The New York Times’ public editor Clark Hoyt takes aim at the blurring of lines between opinion, analysis and reporting — an issue that I think is critical for the credibility of professional journalism.

Excerpts:

“The Times, like most newspapers, long ago ventured far from the safe shores of keeping opinions only on the opinion pages. The news pages are laced with columns, news analysis, criticism, reporter’s notebooks, memos, journals and appraisals — all forms that depart from the straightforward presentation of facts and carry the risk of blurring the line between news and opinion — a line that I believe is critical to the long-term credibility of any news organization . . .

“I agree that journalism that is mere stenography is of little use to readers and is often even misleading. News reporters should provide context. They should challenge false assertions by authority. They should write articles giving their expert analysis. But it may be one step too far to have the same reporter write a column with voice and opinion — explicit or implicit — and news articles that are supposed to be completely impartial. That is taking a big risk with the trust of readers already inclined to believe that the news media, including The Times, are biased.”



The New York Times’ public editor Clark Hoyt takes aim at the blurring of lines between opinion, analysis and reporting — an issue that I think is critical for the credibility of professional journalism.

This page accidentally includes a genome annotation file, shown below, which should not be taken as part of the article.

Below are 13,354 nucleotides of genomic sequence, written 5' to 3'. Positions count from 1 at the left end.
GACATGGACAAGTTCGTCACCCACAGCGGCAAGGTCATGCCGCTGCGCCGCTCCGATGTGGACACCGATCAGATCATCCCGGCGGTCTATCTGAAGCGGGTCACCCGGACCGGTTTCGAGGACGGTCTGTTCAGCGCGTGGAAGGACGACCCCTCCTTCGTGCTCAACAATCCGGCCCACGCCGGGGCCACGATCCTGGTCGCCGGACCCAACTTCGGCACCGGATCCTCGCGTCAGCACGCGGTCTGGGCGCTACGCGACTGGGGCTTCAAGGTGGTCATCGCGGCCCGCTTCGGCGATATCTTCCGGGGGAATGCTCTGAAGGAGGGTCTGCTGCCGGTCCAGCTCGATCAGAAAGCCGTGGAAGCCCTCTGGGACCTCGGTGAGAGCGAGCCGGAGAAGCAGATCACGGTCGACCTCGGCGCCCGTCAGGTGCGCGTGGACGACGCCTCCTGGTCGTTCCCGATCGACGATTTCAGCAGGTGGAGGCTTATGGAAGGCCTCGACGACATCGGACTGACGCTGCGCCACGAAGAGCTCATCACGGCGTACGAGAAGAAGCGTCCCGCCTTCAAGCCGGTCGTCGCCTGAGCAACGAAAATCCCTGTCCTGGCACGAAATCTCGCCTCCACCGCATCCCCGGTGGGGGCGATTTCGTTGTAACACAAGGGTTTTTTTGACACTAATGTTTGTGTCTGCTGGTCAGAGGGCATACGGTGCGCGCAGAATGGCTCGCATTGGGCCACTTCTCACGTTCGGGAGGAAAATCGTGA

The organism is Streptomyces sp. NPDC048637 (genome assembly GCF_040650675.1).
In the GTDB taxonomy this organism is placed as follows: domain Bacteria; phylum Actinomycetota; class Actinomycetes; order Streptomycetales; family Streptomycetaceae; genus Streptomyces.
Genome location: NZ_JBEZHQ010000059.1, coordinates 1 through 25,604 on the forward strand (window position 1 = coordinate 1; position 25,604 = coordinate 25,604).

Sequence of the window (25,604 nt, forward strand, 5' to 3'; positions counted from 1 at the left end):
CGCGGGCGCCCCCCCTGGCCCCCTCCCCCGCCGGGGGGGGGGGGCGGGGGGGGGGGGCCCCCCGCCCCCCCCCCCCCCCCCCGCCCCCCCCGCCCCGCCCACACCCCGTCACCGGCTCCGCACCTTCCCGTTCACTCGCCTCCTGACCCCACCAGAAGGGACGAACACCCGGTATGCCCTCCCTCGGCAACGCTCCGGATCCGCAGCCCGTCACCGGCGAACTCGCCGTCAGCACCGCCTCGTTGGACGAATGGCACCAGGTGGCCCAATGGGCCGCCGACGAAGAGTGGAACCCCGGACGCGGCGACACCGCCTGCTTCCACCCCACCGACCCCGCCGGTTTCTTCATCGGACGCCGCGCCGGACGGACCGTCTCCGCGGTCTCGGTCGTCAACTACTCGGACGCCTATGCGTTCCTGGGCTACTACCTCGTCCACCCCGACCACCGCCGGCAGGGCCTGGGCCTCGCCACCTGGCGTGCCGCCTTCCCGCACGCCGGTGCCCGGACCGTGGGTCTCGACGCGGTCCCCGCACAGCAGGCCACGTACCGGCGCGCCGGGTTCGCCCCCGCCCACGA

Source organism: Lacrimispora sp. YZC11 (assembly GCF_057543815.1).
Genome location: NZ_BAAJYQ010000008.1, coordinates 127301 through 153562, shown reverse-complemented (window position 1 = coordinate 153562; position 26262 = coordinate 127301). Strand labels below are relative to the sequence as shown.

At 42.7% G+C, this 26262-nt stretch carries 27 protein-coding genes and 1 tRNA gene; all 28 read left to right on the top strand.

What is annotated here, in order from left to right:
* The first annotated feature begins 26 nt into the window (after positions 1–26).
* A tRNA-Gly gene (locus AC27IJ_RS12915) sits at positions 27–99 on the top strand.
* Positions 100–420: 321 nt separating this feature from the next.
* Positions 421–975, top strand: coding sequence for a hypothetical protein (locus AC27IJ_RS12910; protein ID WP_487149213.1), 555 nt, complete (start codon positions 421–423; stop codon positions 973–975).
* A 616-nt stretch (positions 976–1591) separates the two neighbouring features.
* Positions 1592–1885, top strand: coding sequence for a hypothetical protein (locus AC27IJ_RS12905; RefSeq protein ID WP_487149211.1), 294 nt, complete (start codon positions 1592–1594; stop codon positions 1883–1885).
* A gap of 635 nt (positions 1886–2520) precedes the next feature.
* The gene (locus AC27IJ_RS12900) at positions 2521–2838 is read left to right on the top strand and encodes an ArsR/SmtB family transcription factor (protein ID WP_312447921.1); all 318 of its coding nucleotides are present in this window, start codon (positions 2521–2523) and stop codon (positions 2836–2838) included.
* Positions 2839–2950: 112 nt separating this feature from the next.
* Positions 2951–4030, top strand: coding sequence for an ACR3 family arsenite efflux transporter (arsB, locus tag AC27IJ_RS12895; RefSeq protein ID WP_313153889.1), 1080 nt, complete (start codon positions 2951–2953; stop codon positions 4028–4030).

Excerpts:

“The Times, like most newspapers, long ago ventured far from the safe shores of keeping opinions only on the opinion pages. The news pages are laced with columns, news analysis, criticism, reporter’s notebooks, memos, journals and appraisals — all forms that depart from the straightforward presentation of facts and carry the risk of blurring the line between news and opinion — a line that I believe is critical to the long-term credibility of any news organization . . .

“I agree that journalism that is mere stenography is of little use to readers and is often even misleading. News reporters should provide context. They should challenge false assertions by authority. They should write articles giving their expert analysis. But it may be one step too far to have the same reporter write a column with voice and opinion — explicit or implicit — and news articles that are supposed to be completely impartial. That is taking a big risk with the trust of readers already inclined to believe that the news media, including The Times, are biased.”

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